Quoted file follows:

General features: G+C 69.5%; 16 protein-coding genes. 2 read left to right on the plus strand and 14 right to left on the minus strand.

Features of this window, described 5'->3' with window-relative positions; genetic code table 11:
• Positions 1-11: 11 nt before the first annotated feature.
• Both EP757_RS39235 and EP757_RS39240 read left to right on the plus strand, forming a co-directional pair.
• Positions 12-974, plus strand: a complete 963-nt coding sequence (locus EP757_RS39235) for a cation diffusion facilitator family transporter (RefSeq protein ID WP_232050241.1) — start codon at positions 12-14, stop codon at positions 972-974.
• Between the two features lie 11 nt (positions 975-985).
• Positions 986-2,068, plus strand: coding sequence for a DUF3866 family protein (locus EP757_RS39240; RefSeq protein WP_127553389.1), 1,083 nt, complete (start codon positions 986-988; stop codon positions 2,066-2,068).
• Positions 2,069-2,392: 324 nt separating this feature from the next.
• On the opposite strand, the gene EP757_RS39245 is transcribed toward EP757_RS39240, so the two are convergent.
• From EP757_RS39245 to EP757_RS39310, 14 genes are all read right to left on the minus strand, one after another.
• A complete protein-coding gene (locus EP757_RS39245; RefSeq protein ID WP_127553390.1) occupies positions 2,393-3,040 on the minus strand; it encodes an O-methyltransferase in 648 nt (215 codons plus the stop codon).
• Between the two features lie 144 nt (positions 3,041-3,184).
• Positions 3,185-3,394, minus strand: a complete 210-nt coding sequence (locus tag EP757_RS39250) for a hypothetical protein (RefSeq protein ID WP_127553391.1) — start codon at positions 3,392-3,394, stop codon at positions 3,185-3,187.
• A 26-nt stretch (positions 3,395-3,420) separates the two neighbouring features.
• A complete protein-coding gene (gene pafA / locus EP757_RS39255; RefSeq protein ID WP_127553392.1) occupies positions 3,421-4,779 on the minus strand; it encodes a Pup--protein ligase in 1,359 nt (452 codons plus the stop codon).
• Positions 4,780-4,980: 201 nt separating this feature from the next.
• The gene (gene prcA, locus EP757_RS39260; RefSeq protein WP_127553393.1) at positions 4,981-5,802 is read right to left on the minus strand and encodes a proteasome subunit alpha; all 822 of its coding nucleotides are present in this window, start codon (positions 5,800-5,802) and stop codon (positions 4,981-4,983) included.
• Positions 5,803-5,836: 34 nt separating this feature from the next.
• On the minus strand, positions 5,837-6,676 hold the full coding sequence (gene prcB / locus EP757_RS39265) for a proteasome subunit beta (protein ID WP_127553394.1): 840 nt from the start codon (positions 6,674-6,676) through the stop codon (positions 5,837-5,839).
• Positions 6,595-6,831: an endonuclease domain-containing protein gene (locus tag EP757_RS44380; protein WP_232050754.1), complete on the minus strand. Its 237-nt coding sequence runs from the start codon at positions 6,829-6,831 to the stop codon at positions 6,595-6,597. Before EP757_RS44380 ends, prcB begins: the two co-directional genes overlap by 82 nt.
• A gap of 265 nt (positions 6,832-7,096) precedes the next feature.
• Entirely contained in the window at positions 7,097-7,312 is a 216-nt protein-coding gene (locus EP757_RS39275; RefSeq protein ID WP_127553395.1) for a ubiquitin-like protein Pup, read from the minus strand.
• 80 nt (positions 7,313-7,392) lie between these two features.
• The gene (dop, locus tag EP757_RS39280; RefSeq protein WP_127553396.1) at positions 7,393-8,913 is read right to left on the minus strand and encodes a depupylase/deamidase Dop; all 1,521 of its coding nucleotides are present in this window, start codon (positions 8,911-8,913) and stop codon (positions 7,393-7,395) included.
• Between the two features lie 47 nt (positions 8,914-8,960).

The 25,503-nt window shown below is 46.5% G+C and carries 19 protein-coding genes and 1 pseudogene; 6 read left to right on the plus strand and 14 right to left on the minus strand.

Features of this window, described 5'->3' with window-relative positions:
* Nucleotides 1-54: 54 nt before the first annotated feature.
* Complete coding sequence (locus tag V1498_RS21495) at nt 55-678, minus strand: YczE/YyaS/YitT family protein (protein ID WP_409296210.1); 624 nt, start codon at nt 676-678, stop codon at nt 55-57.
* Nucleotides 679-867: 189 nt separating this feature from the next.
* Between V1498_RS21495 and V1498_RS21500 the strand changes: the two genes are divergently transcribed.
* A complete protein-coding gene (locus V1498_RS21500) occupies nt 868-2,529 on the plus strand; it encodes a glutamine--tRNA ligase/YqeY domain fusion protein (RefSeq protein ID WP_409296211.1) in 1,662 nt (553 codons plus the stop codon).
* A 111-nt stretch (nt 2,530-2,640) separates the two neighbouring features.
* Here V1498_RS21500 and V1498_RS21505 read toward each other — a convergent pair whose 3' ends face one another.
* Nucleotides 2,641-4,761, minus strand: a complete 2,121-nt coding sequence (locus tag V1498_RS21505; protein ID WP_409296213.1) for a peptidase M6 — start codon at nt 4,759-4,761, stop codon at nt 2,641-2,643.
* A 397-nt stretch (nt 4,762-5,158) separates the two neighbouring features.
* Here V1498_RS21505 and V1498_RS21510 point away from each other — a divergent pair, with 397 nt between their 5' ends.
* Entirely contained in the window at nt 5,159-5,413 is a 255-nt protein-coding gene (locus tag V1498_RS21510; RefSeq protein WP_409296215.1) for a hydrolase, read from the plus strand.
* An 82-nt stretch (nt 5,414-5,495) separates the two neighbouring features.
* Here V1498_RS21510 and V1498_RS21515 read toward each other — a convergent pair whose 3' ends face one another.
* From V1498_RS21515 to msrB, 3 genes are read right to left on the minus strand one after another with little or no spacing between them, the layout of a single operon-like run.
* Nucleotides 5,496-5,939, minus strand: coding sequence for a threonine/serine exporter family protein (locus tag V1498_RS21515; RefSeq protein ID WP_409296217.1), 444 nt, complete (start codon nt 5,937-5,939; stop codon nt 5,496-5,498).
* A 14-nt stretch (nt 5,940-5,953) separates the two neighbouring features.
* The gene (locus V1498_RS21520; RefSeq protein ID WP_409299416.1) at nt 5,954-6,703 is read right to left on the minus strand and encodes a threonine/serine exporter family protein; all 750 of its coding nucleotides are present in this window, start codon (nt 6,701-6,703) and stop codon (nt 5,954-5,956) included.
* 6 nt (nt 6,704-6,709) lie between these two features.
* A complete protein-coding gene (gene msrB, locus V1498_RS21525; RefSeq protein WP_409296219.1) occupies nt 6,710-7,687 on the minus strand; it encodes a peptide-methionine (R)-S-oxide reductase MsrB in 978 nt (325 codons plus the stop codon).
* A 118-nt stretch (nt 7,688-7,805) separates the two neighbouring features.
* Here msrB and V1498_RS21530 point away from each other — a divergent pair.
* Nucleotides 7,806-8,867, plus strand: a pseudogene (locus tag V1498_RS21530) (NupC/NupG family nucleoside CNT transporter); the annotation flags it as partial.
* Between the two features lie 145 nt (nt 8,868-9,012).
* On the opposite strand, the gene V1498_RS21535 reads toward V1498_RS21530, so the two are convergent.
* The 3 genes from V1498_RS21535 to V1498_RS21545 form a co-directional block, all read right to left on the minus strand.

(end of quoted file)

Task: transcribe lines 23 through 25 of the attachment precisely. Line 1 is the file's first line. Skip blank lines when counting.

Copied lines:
• 80 nt (positions 7,313-7,392) lie between these two features.
• The gene (dop, locus tag EP757_RS39280; RefSeq protein WP_127553396.1) at positions 7,393-8,913 is read right to left on the minus strand and encodes a depupylase/deamidase Dop; all 1,521 of its coding nucleotides are present in this window, start codon (positions 8,911-8,913) and stop codon (positions 7,393-7,395) included.
• Between the two features lie 47 nt (positions 8,914-8,960).